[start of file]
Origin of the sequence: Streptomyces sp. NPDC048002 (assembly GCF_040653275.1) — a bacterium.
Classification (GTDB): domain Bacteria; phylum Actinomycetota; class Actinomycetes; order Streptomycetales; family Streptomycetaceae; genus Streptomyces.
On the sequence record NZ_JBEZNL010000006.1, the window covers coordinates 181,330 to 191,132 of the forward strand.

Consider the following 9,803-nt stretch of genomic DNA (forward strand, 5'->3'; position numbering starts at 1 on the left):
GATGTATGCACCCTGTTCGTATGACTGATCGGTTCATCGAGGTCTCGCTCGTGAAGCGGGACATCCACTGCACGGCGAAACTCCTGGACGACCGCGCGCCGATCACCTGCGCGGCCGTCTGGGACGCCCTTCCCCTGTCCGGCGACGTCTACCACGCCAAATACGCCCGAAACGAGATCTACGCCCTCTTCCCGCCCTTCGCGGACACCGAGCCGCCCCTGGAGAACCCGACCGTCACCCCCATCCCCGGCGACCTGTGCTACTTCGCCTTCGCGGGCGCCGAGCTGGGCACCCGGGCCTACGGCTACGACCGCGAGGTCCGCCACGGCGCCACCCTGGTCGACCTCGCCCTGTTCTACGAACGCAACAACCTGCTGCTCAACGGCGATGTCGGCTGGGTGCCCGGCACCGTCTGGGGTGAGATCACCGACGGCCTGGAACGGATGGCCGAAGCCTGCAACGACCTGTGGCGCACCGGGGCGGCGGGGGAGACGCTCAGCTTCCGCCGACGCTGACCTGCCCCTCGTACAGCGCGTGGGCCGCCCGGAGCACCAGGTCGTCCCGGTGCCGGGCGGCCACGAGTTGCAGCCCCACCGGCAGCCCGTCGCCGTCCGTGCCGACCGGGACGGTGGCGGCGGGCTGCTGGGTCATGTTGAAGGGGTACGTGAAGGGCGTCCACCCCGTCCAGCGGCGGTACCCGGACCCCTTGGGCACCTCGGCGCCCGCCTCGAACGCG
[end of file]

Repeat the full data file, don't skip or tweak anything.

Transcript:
Origin of the sequence: Streptomyces sp. NPDC048002 (assembly GCF_040653275.1) — a bacterium.
Classification (GTDB): domain Bacteria; phylum Actinomycetota; class Actinomycetes; order Streptomycetales; family Streptomycetaceae; genus Streptomyces.
On the sequence record NZ_JBEZNL010000006.1, the window covers coordinates 181,330 to 191,132 of the forward strand.

Consider the following 9,803-nt stretch of genomic DNA (forward strand, 5'->3'; position numbering starts at 1 on the left):
GATGTATGCACCCTGTTCGTATGACTGATCGGTTCATCGAGGTCTCGCTCGTGAAGCGGGACATCCACTGCACGGCGAAACTCCTGGACGACCGCGCGCCGATCACCTGCGCGGCCGTCTGGGACGCCCTTCCCCTGTCCGGCGACGTCTACCACGCCAAATACGCCCGAAACGAGATCTACGCCCTCTTCCCGCCCTTCGCGGACACCGAGCCGCCCCTGGAGAACCCGACCGTCACCCCCATCCCCGGCGACCTGTGCTACTTCGCCTTCGCGGGCGCCGAGCTGGGCACCCGGGCCTACGGCTACGACCGCGAGGTCCGCCACGGCGCCACCCTGGTCGACCTCGCCCTGTTCTACGAACGCAACAACCTGCTGCTCAACGGCGATGTCGGCTGGGTGCCCGGCACCGTCTGGGGTGAGATCACCGACGGCCTGGAACGGATGGCCGAAGCCTGCAACGACCTGTGGCGCACCGGGGCGGCGGGGGAGACGCTCAGCTTCCGCCGACGCTGACCTGCCCCTCGTACAGCGCGTGGGCCGCCCGGAGCACCAGGTCGTCCCGGTGCCGGGCGGCCACGAGTTGCAGCCCCACCGGCAGCCCGTCGCCGTCCGTGCCGACCGGGACGGTGGCGGCGGGCTGCTGGGTCATGTTGAAGGGGTACGTGAAGGGCGTCCACCCCGTCCAGCGGCGGTACCCGGACCCCTTGGGCACCTCGGCGCCCGCCTCGAACGCG